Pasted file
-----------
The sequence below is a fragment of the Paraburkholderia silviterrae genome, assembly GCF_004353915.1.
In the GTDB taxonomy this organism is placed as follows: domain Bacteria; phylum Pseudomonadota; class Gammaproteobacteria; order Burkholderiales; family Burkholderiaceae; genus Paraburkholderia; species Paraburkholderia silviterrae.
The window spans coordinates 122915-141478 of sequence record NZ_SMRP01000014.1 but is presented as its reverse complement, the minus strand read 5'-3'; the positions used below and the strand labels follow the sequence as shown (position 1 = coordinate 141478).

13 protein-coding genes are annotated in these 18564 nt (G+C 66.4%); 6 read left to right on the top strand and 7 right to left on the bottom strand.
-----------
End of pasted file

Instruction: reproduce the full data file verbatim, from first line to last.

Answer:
The sequence below is a fragment of the Paraburkholderia silviterrae genome, assembly GCF_004353915.1.
In the GTDB taxonomy this organism is placed as follows: domain Bacteria; phylum Pseudomonadota; class Gammaproteobacteria; order Burkholderiales; family Burkholderiaceae; genus Paraburkholderia; species Paraburkholderia silviterrae.
The window spans coordinates 122915-141478 of sequence record NZ_SMRP01000014.1 but is presented as its reverse complement, the minus strand read 5'-3'; the positions used below and the strand labels follow the sequence as shown (position 1 = coordinate 141478).

13 protein-coding genes are annotated in these 18564 nt (G+C 66.4%); 6 read left to right on the top strand and 7 right to left on the bottom strand.